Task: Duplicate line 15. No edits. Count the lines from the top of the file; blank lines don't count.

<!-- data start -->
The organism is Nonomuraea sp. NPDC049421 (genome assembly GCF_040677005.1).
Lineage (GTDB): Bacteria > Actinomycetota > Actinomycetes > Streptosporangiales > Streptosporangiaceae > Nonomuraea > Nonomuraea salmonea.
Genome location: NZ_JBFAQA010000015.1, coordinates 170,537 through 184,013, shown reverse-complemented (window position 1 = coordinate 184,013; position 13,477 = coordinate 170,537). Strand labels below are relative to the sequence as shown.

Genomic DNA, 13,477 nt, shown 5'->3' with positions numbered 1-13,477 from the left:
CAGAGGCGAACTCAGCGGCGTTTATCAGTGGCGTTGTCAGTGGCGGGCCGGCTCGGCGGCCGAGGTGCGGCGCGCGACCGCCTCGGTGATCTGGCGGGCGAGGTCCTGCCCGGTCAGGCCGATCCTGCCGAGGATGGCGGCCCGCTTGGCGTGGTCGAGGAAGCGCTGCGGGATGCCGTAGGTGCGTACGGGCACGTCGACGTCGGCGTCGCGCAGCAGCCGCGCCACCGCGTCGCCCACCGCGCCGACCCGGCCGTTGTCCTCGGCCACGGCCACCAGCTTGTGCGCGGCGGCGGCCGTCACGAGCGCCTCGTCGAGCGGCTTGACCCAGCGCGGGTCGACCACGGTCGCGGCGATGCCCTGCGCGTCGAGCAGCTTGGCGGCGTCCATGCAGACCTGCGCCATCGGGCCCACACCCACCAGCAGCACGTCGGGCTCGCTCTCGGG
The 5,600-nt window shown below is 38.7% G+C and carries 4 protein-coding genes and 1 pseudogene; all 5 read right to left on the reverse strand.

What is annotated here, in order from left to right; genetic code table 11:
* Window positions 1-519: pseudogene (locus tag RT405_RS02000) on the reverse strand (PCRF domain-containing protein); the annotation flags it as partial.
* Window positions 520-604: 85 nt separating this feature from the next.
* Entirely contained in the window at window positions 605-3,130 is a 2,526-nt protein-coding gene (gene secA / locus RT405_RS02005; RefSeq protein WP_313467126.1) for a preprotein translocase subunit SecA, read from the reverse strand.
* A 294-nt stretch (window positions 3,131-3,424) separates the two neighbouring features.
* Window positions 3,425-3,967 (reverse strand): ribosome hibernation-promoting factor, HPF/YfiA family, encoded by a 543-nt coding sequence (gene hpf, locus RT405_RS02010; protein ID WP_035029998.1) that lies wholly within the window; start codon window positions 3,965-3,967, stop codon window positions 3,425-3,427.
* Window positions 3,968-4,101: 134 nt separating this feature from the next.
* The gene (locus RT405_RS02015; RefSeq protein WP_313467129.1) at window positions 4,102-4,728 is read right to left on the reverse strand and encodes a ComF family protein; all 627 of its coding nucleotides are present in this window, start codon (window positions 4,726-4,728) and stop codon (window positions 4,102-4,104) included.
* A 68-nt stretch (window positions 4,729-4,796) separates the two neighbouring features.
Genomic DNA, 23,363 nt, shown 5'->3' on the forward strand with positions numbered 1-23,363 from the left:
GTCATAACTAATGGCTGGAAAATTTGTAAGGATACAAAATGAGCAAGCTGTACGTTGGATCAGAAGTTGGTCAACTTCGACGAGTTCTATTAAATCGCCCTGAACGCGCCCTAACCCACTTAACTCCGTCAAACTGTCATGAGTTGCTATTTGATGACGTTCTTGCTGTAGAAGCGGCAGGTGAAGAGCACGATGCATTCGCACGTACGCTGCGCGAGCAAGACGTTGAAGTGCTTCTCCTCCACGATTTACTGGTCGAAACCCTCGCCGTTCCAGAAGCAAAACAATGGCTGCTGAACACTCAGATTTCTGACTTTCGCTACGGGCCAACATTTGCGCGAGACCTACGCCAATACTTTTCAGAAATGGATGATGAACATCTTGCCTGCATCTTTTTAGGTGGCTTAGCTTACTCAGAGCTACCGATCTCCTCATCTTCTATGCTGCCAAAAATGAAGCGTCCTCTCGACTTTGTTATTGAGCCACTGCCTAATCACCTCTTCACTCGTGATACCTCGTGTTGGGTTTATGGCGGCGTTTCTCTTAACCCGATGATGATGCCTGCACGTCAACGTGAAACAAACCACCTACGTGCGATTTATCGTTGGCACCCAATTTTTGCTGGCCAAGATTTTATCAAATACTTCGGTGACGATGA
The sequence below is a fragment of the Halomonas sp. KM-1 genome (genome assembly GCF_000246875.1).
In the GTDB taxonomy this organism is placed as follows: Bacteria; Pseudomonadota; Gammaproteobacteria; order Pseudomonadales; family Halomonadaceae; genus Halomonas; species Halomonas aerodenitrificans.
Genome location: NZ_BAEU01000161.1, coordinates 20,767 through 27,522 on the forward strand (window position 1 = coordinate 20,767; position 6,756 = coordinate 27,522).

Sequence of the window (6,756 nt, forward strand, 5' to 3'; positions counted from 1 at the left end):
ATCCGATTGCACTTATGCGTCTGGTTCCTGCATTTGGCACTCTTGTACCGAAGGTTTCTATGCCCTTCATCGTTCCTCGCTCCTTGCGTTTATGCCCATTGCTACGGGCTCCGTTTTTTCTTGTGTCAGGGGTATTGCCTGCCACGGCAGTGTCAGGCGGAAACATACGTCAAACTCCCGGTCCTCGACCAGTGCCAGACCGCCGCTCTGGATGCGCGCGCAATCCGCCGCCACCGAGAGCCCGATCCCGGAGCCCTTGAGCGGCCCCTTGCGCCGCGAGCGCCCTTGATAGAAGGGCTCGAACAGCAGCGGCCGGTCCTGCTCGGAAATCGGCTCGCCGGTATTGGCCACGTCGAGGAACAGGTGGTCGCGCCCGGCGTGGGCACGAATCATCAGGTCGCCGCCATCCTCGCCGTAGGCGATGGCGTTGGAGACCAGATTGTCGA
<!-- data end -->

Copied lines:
* A 68-nt stretch (window positions 4,729-4,796) separates the two neighbouring features.